This study shows that (1) sunflower bark extract (SBE) can be produced as a side stream during twin-screw extrusion of fiber from stems; (2) SBE is a complex mixture of water-soluble molecules, several of which have bioactivity on plant growth; (3) exogenous application of SBE mitigates salt stress-induced growth inhibition of in vitro grown Arabidopsis.
Materials and Methods
Sunflower Stalk Collection and Bark Extraction
Sunflower stalks were collected with a forage harvester with the assistance of Ovalie Innovation in Autumn 2018 (Samaran, Gers department, southwest France). The stalks were stored in a ventilated box and dried with ventilated air at 40°C for 24 h. The bark was mechanically separated from the pith using a three-step procedure: (1) grinding of stalks using a hammer mill (Electra Goulu N, France) fitted with a 32 mm sieve; (2) de-dusting of the ground material using a vibrating sieve shaker (Ritec 600, France) equipped with a 1 mm screen; (3) aspiration of pith particles. Pith and bark particles were separated based on their differential density (i.e., 30 and 140 kg/m3, respectively).
Here, the twin-screw extrusion technology was used as an innovative technique for the thermo-mechanical and organic solvent-free extraction of biomolecules (Evon et al., 2018; Vandenbossche et al., 2019). The bark was then fractionated into a pulp and a liquid extract made of water-soluble compounds using a co-rotating and co-penetrating twin-screw extruder (Clextral Evolum HT 53, France). The extruder barrel (1.9 m in length) consisted of eight modules, each 4D in length (D is the screw diameter, i.e., 53 mm), except for module 1, which had an 8D length. A filter section consisting of six hemispherical dishes with 1 mm diameter perforations outfitted on module 7 enabled filtrate collection. During the liquid/solid fractionation process, bark with 10.0 ± 0.1% moisture content was fed at the level of module 1 using a gravimetric feeder. Water was injected at the end of module 2 using a piston pump at a liquid/solid ratio of 2.9 (i.e., 10.2 and 29.6 kg/h for the inlet flow rates of bark and water, respectively). For optimal operation, a specific screw configuration was applied. Bilobe paddles (BL22) were positioned in module 5 to favor strong mixing between the liquid and the solid. In addition, reversed pitch screws (CF2C) were positioned in module 8, immediately downstream from the filtering sieves to separate the liquid (i.e., the filtrate) and solid (i.e., the pulp) phases continuously by compression action. The temperature was set at 80°C in module 2, at 100°C along the extracting zone (modules 3–6), and 110°C in the pressing part (module 8). The rotation speed of the screws was set at 250 rpm.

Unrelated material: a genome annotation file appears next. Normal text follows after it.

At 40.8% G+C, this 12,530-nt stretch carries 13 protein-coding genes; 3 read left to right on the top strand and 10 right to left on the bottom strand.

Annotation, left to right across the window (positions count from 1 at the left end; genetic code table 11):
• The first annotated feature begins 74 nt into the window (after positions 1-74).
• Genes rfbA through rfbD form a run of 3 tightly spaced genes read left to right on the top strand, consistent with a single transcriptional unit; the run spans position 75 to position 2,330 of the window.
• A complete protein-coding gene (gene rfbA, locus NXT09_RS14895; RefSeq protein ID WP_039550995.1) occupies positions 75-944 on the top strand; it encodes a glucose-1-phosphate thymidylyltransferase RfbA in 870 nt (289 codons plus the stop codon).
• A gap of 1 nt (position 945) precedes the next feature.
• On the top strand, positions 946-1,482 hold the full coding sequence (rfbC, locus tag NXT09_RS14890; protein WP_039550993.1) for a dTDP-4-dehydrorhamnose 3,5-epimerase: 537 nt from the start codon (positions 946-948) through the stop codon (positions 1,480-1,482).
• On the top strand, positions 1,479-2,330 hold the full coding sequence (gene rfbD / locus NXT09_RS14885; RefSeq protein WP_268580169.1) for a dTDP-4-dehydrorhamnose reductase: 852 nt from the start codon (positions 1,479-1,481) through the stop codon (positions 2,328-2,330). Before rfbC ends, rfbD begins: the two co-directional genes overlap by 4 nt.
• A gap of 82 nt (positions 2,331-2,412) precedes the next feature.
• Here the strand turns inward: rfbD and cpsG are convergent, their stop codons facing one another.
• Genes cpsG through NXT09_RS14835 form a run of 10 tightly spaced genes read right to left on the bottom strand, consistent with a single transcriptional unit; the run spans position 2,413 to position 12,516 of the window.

The filtrate collected at the bottom of the filtration module (module 7) was centrifuged to remove the small solid particles and driven through the filter. Then, the clarified filtrate was concentrated by partial water evaporation and freeze-dried, producing SBE as a powder product stored in the dark at 4°C until use.
Chemical Characterization of Starting Sunflower Bark and Sunflower Bark Extract